Petition signed to stop nuns leaving Whangaroa

By Peter de Graaf

1 comment
Parishioners Maata Job Rakena, left, and Jeanette Kinneally with a 400-signature petition calling on the Marist order to keep its nuns in Waitaruke. Behind them is Waitaruke's statue of Our Lady of Lourdes. Photo/Peter de Graaf
Parishioners Maata Job Rakena, left, and Jeanette Kinneally with a 400-signature petition calling on the Marist order to keep its nuns in Waitaruke. Behind them is Waitaruke's statue of Our Lady of Lourdes. Photo/Peter de Graaf

Whangaroa's Catholic community is rallying to save its nuns following a decision to shift their convent to Kaikohe.

Marist sisters have been based at Waitaruke, a settlement on State Highway 10 north of Kaeo, since 1928.

However, the order plans to move then to Kaikohe so they can serve a wider area, saying it has to make the best use of its dwindling number of ageing nuns.

Parishioner Jeanette Kinneally said the move did not make sense.

The church owned land and buildings at Waitaruke but would have to buy a house in Kaikohe.

She had collected more than 400 signatures asking the order to let the sisters stay, with the petition due to be presented to a representative of the Marist sisters over the weekend which has just passed.

Mrs Kinneally suspected the decision had been made, but the petition would show the nuns - Sisters Margarita, Isabelle and Catherine - how much support they had.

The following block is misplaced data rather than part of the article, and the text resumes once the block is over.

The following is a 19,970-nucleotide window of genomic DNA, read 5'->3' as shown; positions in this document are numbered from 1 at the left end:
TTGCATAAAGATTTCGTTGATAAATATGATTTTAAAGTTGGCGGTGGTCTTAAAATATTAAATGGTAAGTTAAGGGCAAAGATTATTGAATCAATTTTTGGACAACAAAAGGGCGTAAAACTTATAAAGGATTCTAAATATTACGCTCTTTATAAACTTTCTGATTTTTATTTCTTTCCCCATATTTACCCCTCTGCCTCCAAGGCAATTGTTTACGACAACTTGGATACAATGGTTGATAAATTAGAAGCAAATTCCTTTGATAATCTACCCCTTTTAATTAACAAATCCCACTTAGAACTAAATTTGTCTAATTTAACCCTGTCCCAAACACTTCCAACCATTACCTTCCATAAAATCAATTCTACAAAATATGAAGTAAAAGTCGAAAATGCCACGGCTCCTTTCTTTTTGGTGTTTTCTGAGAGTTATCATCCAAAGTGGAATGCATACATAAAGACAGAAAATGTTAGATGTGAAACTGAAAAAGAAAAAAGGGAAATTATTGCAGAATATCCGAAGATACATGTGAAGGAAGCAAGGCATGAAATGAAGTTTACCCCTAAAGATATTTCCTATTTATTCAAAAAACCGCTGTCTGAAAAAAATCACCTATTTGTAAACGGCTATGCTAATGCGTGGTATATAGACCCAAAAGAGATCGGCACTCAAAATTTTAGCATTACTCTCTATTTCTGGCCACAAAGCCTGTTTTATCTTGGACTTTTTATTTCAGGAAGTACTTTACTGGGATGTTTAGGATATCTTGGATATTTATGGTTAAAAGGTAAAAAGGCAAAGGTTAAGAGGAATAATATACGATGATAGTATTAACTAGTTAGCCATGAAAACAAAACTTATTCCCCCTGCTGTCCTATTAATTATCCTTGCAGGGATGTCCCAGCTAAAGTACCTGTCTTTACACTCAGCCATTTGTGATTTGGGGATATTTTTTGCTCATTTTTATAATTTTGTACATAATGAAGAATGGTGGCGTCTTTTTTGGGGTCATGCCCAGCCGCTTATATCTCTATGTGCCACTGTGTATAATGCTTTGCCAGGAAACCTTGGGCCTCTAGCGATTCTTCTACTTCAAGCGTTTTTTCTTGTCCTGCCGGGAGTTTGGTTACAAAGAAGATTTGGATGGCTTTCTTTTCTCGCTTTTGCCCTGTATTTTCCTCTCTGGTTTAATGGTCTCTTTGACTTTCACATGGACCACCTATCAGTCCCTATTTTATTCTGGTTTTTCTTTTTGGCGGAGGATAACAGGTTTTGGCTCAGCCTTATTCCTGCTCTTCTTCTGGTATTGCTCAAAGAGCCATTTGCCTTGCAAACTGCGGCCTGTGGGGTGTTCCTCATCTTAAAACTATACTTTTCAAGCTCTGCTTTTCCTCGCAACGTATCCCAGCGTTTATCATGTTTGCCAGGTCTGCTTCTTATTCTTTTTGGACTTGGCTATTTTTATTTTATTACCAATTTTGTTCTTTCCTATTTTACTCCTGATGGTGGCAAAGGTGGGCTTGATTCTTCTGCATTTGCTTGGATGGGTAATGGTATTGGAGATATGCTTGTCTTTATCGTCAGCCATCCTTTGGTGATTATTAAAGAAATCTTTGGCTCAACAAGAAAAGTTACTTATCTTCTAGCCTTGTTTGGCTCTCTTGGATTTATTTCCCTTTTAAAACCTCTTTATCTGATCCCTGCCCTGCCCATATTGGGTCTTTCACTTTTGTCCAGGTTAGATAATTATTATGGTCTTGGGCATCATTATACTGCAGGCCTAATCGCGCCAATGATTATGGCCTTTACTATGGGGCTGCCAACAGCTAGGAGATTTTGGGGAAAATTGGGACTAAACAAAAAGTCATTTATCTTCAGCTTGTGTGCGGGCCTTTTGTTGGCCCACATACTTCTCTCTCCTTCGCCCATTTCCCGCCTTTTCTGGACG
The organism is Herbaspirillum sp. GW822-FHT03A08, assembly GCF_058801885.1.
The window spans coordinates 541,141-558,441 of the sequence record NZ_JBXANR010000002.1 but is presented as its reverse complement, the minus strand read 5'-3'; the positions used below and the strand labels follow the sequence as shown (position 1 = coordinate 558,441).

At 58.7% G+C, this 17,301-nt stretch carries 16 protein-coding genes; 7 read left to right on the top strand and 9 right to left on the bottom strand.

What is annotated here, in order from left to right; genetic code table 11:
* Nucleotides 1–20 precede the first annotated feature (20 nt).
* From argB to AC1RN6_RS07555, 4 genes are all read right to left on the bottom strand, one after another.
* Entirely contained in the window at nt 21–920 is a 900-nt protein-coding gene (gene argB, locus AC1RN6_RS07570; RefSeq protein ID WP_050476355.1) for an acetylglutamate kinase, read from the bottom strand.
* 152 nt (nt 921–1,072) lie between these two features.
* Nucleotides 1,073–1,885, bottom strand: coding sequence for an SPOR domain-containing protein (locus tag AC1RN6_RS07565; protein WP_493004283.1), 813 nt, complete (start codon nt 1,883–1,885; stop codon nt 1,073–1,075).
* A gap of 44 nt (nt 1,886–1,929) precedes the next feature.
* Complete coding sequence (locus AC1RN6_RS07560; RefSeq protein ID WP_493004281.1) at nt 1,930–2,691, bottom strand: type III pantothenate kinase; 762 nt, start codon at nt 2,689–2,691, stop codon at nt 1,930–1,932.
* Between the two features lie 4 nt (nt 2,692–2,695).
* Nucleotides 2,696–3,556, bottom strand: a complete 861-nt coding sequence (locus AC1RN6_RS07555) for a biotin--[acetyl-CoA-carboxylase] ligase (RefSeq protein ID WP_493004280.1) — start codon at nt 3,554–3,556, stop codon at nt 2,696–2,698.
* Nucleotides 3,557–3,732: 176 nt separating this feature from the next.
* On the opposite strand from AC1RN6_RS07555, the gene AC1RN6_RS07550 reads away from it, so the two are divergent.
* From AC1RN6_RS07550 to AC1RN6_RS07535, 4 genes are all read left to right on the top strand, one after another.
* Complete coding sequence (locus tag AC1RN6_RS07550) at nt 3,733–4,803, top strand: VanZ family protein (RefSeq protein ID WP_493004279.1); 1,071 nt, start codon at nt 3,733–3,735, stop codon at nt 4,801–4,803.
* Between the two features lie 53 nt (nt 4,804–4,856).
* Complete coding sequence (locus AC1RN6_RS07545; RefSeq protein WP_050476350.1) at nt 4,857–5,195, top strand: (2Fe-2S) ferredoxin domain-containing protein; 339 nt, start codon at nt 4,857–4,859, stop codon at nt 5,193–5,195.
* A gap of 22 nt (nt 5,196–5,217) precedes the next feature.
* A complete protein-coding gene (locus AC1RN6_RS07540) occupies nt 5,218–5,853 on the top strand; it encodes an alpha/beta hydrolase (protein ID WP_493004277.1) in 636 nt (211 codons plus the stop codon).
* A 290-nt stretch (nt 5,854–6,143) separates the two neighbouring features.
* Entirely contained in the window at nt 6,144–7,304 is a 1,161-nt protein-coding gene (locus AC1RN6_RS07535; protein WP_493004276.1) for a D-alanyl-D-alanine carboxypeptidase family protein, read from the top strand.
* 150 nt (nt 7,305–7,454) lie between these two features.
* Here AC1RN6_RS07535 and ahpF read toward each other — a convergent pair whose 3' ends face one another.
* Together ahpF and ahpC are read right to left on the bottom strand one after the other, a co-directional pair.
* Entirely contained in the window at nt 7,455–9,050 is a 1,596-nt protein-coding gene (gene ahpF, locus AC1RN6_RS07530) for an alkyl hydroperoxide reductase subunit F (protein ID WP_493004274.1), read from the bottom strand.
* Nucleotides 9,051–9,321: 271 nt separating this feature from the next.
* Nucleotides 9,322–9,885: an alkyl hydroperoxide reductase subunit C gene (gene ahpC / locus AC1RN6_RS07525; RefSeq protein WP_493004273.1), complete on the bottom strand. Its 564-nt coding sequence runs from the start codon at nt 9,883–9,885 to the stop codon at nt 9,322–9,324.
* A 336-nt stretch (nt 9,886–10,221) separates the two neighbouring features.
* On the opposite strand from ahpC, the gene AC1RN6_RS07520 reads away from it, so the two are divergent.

"The response, even from other denominations, or from people who proclaim to have no faith, has been very supportive of the sisters being here. There's a real groundswell."

Mrs Kinneally said the sisters gave advice, visited the sick and offered religious education in schools.

Sister Gemma Wilson, a leader of the Marist order in New Zealand, said the decision to move the sisters had been made only after much discernment.

All sisters in the country had been involved, including those at Waitaruke.

Moving the sisters to Kaikohe would allow them to be shared over a wider area with the order's limited resources.

"We have fewer and fewer able-bodied sisters, and we want to use them in the best way possible."

Sr Gemma said she had been overwhelmed by the love Whangaroa people had shown for their sisters, and their desire to have the sisters stay was understandable.

They would still visit families and attend tangi in Waitaruke.

Sr Margarita is 92 and will not go to Kaikohe. Instead she is likely to move into Kauri Lodge, a Kaeo resthome.

Sr Isabelle, 82, is involved in religious education at schools around Whangaroa and the Bay of Islands. The youngest, Sr Catherine, is not yet 70.

The Catholic school adjoining the convent, Hato Hohepa Te Kamura (St Joseph the Carpenter), will not be affected by plans to move the nuns.

The next closest community of Marist nuns is in Auckland.

- Northern Advocate

Have your say

We aim to have healthy debate. But we won't publish comments that abuse others. View commenting guidelines.

1200 characters left

Sort by
  • Oldest

© Copyright 2014, APN New Zealand Limited

Assembled by: (static) on production bpcf04 at 21 Dec 2014 17:24:43 Processing Time: 584ms